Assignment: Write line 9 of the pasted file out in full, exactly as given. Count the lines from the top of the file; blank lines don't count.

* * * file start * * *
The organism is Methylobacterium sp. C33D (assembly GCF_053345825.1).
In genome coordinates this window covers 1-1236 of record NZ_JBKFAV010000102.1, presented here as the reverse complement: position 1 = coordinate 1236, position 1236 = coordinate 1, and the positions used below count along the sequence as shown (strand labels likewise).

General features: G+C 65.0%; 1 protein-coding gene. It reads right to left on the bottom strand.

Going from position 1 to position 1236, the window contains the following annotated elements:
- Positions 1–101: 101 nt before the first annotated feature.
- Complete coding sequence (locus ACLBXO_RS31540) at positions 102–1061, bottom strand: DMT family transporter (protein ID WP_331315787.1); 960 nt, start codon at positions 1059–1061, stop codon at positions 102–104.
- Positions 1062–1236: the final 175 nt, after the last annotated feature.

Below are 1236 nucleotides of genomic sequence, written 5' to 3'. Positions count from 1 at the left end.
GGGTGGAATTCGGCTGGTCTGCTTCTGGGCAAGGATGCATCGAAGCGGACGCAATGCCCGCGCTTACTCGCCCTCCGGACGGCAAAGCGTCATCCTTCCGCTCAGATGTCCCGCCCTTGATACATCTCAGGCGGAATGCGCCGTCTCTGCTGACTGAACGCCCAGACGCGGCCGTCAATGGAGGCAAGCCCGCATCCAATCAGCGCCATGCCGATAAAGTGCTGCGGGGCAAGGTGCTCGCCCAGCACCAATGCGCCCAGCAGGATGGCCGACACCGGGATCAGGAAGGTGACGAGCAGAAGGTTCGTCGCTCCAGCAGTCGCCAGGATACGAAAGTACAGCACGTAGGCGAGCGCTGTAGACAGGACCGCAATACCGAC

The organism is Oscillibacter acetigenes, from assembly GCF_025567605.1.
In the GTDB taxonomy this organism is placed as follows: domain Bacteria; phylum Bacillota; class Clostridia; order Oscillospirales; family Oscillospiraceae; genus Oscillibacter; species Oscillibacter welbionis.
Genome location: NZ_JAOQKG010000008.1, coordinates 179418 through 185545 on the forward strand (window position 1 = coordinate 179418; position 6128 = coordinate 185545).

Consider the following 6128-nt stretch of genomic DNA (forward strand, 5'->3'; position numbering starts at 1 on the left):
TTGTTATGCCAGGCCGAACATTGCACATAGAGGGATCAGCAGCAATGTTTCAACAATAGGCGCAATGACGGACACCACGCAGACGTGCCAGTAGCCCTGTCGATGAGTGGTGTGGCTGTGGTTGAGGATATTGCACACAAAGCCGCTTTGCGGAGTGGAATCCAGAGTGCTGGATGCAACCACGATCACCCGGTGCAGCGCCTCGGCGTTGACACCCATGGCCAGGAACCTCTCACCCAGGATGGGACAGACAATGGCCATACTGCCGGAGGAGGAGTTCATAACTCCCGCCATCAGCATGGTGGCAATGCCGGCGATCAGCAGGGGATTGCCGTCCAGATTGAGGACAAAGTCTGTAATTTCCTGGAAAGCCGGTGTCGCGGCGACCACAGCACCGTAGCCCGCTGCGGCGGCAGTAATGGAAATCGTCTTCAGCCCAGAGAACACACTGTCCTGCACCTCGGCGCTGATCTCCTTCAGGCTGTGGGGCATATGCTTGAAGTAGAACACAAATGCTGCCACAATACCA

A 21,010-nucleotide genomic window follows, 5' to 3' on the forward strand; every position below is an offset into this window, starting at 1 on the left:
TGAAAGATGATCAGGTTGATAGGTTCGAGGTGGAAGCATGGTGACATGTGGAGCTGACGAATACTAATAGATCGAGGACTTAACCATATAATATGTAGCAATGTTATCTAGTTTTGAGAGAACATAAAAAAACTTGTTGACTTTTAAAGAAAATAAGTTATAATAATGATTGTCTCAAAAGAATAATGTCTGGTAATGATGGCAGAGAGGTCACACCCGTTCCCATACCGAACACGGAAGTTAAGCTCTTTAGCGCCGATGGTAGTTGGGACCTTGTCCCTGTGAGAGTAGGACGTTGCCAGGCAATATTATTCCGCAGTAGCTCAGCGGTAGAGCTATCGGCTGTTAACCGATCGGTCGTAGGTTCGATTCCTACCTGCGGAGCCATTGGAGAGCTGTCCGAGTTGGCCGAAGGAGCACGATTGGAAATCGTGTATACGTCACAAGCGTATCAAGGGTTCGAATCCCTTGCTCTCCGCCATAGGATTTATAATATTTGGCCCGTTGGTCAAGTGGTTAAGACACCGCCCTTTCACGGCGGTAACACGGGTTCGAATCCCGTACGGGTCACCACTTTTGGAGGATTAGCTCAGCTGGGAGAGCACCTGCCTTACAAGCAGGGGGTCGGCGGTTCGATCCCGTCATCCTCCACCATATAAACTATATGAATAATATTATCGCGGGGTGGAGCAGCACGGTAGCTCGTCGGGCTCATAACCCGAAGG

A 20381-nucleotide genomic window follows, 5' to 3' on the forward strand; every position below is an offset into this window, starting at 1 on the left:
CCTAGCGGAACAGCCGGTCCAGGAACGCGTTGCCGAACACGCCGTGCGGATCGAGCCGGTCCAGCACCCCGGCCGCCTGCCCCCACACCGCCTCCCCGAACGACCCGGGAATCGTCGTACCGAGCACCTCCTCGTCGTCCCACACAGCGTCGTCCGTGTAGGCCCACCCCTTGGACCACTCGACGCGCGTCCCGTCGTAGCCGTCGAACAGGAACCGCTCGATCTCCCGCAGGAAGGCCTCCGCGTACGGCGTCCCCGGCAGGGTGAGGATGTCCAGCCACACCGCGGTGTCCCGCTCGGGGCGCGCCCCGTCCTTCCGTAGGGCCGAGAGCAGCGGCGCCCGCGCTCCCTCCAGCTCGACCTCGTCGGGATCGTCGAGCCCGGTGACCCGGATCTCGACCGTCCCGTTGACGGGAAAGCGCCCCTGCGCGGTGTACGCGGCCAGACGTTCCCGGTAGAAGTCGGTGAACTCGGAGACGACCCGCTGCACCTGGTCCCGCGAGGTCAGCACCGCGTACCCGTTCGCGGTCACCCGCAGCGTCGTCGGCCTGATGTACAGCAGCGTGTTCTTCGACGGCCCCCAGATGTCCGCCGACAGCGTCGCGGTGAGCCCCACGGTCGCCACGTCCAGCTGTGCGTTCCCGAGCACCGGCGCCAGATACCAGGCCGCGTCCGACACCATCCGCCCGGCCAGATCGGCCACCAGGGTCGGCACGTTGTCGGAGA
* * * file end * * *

GGGTGGAATTCGGCTGGTCTGCTTCTGGGCAAGGATGCATCGAAGCGGACGCAATGCCCGCGCTTACTCGCCCTCCGGACGGCAAAGCGTCATCCTTCCGCTCAGATGTCCCGCCCTTGATACATCTCAGGCGGAATGCGCCGTCTCTGCTGACTGAACGCCCAGACGCGGCCGTCAATGGAGGCAAGCCCGCATCCAATCAGCGCCATGCCGATAAAGTGCTGCGGGGCAAGGTGCTCGCCCAGCACCAATGCGCCCAGCAGGATGGCCGACACCGGGATCAGGAAGGTGACGAGCAGAAGGTTCGTCGCTCCAGCAGTCGCCAGGATACGAAAGTACAGCACGTAGGCGAGCGCTGTAGACAGGACCGCAATACCGAC